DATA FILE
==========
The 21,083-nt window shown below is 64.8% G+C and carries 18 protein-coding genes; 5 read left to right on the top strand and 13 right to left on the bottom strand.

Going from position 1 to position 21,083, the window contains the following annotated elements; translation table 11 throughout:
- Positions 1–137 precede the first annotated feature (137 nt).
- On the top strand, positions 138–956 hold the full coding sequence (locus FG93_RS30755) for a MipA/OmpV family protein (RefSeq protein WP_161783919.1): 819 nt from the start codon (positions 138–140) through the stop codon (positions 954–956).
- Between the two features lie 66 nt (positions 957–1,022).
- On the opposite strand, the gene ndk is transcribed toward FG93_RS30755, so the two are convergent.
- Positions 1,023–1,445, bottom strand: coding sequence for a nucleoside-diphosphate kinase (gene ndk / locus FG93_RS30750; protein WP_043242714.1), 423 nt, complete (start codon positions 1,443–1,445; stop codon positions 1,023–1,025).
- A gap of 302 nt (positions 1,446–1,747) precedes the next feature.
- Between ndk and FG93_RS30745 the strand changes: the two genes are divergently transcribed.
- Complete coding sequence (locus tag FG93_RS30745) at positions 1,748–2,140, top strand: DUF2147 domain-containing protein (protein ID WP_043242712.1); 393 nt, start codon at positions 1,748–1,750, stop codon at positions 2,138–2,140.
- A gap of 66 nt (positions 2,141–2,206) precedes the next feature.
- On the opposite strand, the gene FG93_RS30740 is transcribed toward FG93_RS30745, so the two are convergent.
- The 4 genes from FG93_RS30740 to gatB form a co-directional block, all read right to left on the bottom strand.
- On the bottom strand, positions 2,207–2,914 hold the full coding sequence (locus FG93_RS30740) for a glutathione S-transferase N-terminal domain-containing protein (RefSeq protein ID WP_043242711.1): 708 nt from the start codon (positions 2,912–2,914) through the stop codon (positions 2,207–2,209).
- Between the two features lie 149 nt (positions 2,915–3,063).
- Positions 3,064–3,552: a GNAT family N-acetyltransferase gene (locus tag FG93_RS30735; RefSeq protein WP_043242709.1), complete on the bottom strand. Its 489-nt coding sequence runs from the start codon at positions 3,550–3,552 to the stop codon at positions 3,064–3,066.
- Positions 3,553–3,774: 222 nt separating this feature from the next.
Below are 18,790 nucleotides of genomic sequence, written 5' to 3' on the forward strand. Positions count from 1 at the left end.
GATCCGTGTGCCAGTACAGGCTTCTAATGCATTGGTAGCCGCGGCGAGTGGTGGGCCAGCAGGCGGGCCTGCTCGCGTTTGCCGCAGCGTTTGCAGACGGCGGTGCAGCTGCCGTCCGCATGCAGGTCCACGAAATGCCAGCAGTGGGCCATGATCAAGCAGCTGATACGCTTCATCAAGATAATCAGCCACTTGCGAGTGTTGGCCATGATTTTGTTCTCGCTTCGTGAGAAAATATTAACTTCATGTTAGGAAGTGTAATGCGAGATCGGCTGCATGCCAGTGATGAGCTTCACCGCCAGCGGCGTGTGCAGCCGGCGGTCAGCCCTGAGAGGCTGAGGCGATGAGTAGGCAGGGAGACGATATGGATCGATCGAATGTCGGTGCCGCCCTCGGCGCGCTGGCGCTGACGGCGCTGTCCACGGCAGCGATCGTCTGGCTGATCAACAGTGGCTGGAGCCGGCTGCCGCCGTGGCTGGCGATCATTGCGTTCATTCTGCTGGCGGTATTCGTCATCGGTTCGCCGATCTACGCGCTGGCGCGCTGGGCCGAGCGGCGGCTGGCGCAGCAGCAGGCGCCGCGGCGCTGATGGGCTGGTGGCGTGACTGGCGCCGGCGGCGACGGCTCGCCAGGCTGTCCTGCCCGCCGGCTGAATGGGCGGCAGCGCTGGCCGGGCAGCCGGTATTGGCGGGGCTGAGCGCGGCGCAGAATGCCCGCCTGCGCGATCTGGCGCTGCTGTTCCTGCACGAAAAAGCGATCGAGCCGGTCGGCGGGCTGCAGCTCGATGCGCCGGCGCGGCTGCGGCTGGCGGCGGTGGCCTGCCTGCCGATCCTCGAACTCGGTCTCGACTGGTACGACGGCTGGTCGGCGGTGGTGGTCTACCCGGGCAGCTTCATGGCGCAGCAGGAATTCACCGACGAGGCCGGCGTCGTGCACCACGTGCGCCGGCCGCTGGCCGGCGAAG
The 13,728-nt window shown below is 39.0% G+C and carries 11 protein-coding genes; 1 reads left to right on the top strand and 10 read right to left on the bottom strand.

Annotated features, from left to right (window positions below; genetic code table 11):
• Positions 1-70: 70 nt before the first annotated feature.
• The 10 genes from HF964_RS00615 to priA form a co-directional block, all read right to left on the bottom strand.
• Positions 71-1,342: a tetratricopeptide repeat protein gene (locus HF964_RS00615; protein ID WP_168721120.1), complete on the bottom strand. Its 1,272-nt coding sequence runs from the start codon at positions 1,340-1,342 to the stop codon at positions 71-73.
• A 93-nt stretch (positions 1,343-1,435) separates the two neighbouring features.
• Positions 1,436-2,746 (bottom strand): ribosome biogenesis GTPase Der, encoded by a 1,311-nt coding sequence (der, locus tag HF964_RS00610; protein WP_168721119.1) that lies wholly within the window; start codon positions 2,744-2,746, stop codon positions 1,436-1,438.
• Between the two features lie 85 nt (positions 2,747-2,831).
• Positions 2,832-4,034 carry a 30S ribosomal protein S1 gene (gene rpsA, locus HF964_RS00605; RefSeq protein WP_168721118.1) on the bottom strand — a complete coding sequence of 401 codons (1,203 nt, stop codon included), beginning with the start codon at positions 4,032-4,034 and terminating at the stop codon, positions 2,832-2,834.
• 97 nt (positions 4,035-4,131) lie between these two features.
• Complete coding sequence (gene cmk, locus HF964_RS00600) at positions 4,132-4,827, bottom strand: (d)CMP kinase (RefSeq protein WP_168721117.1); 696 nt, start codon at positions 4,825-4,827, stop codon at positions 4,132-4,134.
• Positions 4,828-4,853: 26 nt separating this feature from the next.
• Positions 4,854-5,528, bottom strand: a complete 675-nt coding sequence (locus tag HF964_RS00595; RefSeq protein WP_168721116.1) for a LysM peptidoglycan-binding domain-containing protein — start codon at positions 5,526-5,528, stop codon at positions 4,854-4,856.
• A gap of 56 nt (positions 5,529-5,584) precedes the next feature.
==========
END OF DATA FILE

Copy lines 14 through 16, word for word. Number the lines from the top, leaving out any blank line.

- On the bottom strand, positions 2,207–2,914 hold the full coding sequence (locus FG93_RS30740) for a glutathione S-transferase N-terminal domain-containing protein (RefSeq protein ID WP_043242711.1): 708 nt from the start codon (positions 2,912–2,914) through the stop codon (positions 2,207–2,209).
- Between the two features lie 149 nt (positions 2,915–3,063).
- Positions 3,064–3,552: a GNAT family N-acetyltransferase gene (locus tag FG93_RS30735; RefSeq protein WP_043242709.1), complete on the bottom strand. Its 489-nt coding sequence runs from the start codon at positions 3,550–3,552 to the stop codon at positions 3,064–3,066.